I also appreciated his survey of the history of sacramentology in the West, starting of course with the Roman Catholic Church, then moving on to Luther, then Zwingli, Calvin, and the Anabaptists. Coming from a Reformed perspective myself, I didn’t take issue with any of his definitions, though I’m sure others from differing perspectives might quibble with this or that (but that seems to be the history of the sacraments among the various Christian denominations isn’t it?)
One very interesting point made here was why Luther rejected the Catholic doctrine of transubstantiation. Maybe this widely known by others, but it was completely new to me:
“Yet Martin Luther rejected transubstantiation not because it was too superstitious but because it was too rational.” (p.237)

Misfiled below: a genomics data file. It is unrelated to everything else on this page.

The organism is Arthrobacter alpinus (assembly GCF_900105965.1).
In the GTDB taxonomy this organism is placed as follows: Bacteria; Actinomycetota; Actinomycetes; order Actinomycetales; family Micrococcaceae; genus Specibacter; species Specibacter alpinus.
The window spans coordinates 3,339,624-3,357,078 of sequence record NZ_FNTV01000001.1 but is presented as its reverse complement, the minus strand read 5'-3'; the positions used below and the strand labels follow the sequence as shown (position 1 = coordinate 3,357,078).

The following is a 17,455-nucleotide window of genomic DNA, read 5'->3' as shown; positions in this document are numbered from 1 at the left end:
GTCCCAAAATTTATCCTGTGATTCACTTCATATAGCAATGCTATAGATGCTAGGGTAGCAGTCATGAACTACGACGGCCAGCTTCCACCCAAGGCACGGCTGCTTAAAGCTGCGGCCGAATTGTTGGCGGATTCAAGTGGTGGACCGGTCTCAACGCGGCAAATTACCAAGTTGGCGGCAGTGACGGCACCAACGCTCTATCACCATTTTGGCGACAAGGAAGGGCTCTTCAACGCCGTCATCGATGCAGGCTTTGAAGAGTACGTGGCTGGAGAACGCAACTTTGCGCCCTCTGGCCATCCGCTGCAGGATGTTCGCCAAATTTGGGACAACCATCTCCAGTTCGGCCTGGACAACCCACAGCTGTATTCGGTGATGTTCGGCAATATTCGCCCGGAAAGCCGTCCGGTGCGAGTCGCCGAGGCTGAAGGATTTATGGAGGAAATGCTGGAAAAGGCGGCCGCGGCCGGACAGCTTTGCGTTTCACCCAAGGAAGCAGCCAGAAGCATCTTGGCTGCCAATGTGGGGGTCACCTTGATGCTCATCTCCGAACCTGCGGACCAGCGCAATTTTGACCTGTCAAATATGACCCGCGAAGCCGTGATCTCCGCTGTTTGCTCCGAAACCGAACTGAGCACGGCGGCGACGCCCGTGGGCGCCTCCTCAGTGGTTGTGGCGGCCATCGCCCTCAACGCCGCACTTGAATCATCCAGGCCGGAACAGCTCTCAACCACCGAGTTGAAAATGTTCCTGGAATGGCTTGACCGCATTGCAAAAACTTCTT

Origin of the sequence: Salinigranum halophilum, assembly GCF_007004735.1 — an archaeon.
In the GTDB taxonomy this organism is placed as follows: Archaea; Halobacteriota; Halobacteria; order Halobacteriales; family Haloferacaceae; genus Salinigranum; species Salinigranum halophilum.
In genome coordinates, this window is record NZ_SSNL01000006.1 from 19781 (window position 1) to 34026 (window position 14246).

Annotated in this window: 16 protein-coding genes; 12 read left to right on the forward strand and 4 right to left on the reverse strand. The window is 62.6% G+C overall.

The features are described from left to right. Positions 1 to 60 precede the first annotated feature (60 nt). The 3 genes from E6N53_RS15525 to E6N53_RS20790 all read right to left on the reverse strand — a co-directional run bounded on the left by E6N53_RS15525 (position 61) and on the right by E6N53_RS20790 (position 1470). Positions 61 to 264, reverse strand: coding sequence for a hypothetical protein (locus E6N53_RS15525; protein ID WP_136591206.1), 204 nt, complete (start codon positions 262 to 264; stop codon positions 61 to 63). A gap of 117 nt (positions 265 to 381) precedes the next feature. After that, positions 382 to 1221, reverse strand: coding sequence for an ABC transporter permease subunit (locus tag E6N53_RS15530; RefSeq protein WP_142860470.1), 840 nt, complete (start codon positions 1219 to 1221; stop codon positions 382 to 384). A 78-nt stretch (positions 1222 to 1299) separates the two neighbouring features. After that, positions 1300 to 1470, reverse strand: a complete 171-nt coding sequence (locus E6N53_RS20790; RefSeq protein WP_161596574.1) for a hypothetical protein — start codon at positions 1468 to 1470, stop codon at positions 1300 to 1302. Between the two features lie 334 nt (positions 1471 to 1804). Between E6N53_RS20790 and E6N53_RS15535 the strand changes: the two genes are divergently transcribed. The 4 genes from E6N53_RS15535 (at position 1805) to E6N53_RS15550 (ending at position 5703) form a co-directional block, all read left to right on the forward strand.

What does that mean? Well, I’ll let you discover for yourself, but suffice it to say, it had to do with Aquinas’ appropriation of Aristotelian philosophy, separating out that which is “essence” and that which is “accidental.”
Beyond the background information both in scripture and the Western church, which is helpful, Dr. Chester appears most desirous of seeing the sacraments become as formative for Christians today as they have been in the past.
“Communion is not simply an act through which we recall the death of Christ. The act of remembering changes those involved. It leads to identity formation. It allows the past to shape the present. It enrolls us in the story. Just as the Lord’s Supper connects earth and heaven through Spirit-enabled communion, so it also connects past and present through Spirit-empowered remembrance” (p.164).